The Oberlin Review

Lauren Elwood, Choreographer

Lauren Elwood, Choreographer

December 7, 2018

Lauren Elwood is a College sophomore from Bangor, Maine, who’s making her Oberlin mainstage debut as choreographer of —and a dancer in — the acclaimed musical Cabaret. Elwood, a Dance and Theater double major, also performed in Oberlin Musical Theater Association’s Heathers last year as a member of the ensemble. Cabaret is based off a book by Joe Master. The music for the show was written by John Kander, OC ’51, with lyrics by Fred Ebb. Cabaret centers on the relationship between Cliff...

Science Gets a Theatrical Spin with “Copenhagen”

Science Gets a Theatrical Spin with “Copenhagen”

November 30, 2018

Copenhagen, a play by Michael Frayn that explores a mystery of modern history, debuted yesterday in South Studios, and will run through Saturday, Dec. 1. In the play, the spirits of Werner Heisenberg, Niels Bohr, and Niels’ wife Margrethe discuss why Heisenberg went to Copenhagen to meet Bohr during the height of WWII. Heisenberg, the lead physicist for the Nazi nuclear project, risked his life to visit his friend and mentor Bohrs, a Jewish physicist with ties to the Allied powers. In the af...

“A Man In the House” Celebrates Family Ties

“A Man In the House” Celebrates Family Ties

November 30, 2018

This weekend will mark the opening of A Man In the House, an Oberlin Student Theater Association production. Written by Elinore Siminovitch, the play takes place in 1937 Montreal and chronicles the lives of Lily, a progressive trade unionist, her daughter Jenny, who rejects her mother’s aspirations for her to attend medical school, and Lily’s mother, who cares deeply about her family but resists progress. A boarder comes to live with them as the first man in their house and the strikes up a romance...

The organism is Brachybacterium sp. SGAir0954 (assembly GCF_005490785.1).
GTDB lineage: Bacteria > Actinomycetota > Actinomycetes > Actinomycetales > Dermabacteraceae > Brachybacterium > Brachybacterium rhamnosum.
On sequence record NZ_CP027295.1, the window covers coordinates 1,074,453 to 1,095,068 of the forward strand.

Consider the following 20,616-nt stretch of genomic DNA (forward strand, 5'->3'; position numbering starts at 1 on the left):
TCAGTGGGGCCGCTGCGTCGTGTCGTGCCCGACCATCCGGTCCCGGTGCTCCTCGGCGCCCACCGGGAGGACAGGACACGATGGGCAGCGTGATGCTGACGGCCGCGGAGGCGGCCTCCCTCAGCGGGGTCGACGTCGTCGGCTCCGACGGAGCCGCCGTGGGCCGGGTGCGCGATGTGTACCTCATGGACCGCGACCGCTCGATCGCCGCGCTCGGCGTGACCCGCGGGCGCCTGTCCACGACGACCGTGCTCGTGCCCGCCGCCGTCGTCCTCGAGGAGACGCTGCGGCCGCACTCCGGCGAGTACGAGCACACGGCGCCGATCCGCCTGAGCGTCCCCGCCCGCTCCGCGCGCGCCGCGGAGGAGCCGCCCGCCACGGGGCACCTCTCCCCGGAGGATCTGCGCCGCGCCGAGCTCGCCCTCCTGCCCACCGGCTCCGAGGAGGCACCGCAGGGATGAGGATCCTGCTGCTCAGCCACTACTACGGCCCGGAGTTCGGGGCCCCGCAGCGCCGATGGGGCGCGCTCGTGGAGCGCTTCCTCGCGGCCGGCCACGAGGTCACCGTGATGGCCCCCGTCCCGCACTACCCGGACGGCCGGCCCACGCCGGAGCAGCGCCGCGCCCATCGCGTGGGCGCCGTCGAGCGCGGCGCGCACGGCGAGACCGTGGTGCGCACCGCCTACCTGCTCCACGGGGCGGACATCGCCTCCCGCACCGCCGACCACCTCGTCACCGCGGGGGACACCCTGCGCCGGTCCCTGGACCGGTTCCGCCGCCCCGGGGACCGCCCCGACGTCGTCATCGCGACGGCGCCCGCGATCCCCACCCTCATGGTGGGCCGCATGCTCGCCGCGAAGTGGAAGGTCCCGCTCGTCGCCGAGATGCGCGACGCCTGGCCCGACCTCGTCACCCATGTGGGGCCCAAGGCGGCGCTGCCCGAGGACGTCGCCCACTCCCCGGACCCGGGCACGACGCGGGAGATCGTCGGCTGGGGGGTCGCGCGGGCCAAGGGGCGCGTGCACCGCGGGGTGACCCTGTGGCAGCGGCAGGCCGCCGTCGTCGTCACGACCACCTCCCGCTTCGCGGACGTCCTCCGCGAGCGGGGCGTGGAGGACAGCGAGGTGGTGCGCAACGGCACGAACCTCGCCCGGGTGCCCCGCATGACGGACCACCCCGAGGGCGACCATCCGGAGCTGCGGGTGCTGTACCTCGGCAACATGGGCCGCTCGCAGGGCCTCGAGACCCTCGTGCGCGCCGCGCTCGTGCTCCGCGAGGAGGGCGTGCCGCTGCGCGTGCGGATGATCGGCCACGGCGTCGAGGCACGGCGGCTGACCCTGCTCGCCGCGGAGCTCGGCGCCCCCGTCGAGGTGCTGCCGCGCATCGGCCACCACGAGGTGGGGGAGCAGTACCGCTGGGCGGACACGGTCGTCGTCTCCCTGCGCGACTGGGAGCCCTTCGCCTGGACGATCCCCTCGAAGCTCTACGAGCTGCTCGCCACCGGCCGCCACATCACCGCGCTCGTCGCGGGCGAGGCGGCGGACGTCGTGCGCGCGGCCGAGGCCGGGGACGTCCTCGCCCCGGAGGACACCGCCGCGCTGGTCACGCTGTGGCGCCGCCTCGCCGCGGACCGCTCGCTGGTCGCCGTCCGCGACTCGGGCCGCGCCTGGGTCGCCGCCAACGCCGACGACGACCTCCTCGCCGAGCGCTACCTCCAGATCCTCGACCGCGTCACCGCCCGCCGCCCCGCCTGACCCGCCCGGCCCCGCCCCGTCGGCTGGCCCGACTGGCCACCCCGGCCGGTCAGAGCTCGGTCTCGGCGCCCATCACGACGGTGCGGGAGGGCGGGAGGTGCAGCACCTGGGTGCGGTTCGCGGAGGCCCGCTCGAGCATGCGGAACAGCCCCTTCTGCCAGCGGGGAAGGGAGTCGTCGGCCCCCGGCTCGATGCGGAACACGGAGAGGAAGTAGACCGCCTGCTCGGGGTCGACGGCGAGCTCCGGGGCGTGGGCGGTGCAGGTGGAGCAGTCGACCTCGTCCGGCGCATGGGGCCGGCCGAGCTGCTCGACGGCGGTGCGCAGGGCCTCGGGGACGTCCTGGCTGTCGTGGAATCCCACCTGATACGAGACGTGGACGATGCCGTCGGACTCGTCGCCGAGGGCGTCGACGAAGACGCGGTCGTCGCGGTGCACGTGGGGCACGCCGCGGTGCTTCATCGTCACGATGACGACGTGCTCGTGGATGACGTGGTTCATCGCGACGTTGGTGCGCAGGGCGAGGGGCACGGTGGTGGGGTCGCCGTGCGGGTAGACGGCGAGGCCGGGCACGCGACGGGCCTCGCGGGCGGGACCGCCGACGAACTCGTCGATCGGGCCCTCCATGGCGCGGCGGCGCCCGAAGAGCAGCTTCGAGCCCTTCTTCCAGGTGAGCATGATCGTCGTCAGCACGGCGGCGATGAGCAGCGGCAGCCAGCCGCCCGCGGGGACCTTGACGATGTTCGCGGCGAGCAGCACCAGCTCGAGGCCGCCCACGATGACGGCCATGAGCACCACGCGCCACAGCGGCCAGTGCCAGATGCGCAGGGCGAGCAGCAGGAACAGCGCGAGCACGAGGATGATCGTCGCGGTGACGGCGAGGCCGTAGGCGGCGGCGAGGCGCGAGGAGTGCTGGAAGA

“Crimes of Grindelwald” Falls Short of Predecessor

Kabir Karamchandani

November 30, 2018

Filed under ARTS, Arts, Theater & Film

There are few franchises with a stronger fan base than J.K. Rowling’s Wizarding World — particularly among our generation of 20-somethings who grew up dreaming of centaurs, phoenixes, dragons, and hippogriffs. This is why the lackluster Fantastic Beasts and Where to Find Them: The Crimes of Grindelwald came as such a disappointment. From the get-go, The Crimes of Grindelwald is a darker movie than its predecessor. The focus is no longer on colorful creatures — instead, the opening is a gruesome scene of a captive Grindelwald, played by Johnny Depp, chained and allegedly voiceless. He predictably doesn’t remain quiet for long, and much of the film follows his deadly exploits. Low-lit shots and stark colors ...

Experimental Arts Films Screened in Conjunction with AIDS Talk

Experimental Arts Films Screened in Conjunction with AIDS Talk